Unstoppable Domains .crypto

.liaison gTLD deactivated

Labeled as report in gTLD Discussion started by jmcc, Jan 6, 2020.

Replies:
16
Views:
449

  1. jmcc

    jmcc Top Member VIP ★★★★★★★★★★

    Posts:
    1,723
    Likes Received:
    1,436
    The views expressed on this page by users and staff are their own, not those of NamePros.
  2. Grego85

    Grego85 Quality.Domains VIP

    Posts:
    1,617
    Likes Received:
    3,196
  3. jmcc

    jmcc Top Member VIP ★★★★★★★★★★

    Posts:
    1,723
    Likes Received:
    1,436
    https://namestat.org/liaison

    A lot of these new gTLDs seem to be dropping. Most of them are brand gTLDs.

    Regards...jmcc
     
  4. HotKey

    HotKey Made in Canada VIP

    Posts:
    2,419
    Likes Received:
    5,563
  5. jmcc

    jmcc Top Member VIP ★★★★★★★★★★

    Posts:
    1,723
    Likes Received:
    1,436
    Yep. But some of the public new gTLDs are coming up to their five year mark. That's a make or break point for TLDs.
    Just added it.

    Regards...jmcc
     
  6. BaileyUK

    BaileyUK Top Member VIP

    Posts:
    1,213
    Likes Received:
    2,128
    That's an interesting point about the 5 year mark for many of the Ntlds. Were the initial contract periods for a set time and then subject to renewal ? Or are we just referring to it as weigh-point
     
  7. Samer

    Samer Top Member VIP

    Posts:
    1,041
    Likes Received:
    1,156
    I dont mean talk for the talented @jmcc hosterstats, but
    i interpreted it as; 5 years is when “proof of concept” is proved to be true or false, regardless of contract/s

    and we all know how favorable the .com contract is..
    so assume the five-year, applies with TLDs inception in 1980s, since surpassed, tho things were different then.

    Samer
     
    Last edited: Jan 6, 2020
  8. Bob Hawkes

    Bob Hawkes formerly MetBob NameTalent Gold Account VIP Trusted Blogger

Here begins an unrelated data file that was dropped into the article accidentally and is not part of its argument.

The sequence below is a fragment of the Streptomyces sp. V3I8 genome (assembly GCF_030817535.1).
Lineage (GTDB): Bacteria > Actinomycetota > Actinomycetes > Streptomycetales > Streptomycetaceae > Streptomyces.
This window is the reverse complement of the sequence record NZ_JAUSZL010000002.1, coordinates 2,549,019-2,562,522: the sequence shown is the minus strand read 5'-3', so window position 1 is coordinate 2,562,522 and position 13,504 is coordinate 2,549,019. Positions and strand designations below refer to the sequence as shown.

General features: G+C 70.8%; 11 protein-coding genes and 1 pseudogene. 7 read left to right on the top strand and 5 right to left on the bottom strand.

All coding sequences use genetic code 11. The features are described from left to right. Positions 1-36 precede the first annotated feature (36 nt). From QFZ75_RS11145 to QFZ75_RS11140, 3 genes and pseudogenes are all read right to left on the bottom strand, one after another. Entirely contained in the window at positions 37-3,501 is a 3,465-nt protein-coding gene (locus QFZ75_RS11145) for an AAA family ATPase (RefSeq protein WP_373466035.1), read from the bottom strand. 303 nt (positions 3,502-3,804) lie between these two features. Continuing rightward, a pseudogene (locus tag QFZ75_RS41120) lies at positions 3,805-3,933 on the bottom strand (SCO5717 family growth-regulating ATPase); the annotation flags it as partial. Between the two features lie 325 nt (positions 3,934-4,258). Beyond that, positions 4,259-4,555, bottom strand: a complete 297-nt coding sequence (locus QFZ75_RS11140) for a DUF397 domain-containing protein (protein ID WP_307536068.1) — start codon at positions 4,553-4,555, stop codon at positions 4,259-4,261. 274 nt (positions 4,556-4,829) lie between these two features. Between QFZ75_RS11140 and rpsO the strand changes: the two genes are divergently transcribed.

Posts:
    5,410
    Likes Received:
    13,890
    I know most reading this realize the following but just in case a few stumble on this thinking some investable new gTLD has gone out of business that is not the case. The .liasion TLD could only ever be used by a single company/organization as a private brand extension, it could never be invested in by a domain investor, it could never be registered by a member of the public, etc.

    An analogy might help, getting a brand TLD is kind of like a company taking out an option on some property that they might plan to use in future. In many cases they later decide it is not worth it, and let it drop so they did not keep paying ICANN for the right to hold that extension. Yes they lost money on the option. But no one else did.

    So don't think this is some extension people invested in, or used for their sites, and lost money on (other than the one organization that applied for it for internal use).

    To my knowledge of the 700+ available new gTLD for general use only one, .wed, has gone (sort of) defunct (in process although existing registrations still being supported per ICANN process for such eventualities). That .wed extension never achieved even 500 registrations, launched with a single register onboard, and had a bizarre pricing scheme for second year. It also had competition from similar TLDs that did not have the same limitations.

    Anyway, if someone tells you a new gTLD goes out of business ask them if it is a brand TLD, which was always only for private use by one organization, or a generally available new gTLD.

    It may not seem like a big thing, but pretending this is another TLD deactivated hurts the entire domain industry, because it will be misinterpreted by some casual readers in the public as though a domain I might have invested went out of business and people lost money. Let's be careful in our wording, please. It is not just new gTLDs that gets hurt by misinterpretation of a brand domain decision to not use the TLD anymore.

    I am not saying it is impossible that a TLD will go out of business. ICANN has procedures in place in the slight chance that will happen, and with increasing consolidation in the registry space things are probably more secure than if most were single TLD companies. I had domains at a registrar that went out of business last year. ICANN procedures protected my interests and I lost no domain as a result.

    Bob

    Added Note: In many cases there is even an obvious reason why the .brand is not being retained. For example in this case the brand TLD had been owned by Liasion Tecknologies , and that company was acquired by the large Canadian-based tech firm Open Text. So it makes little sense to continue to hold the old brand TLD when the former company is now merged into a larger one with a different name.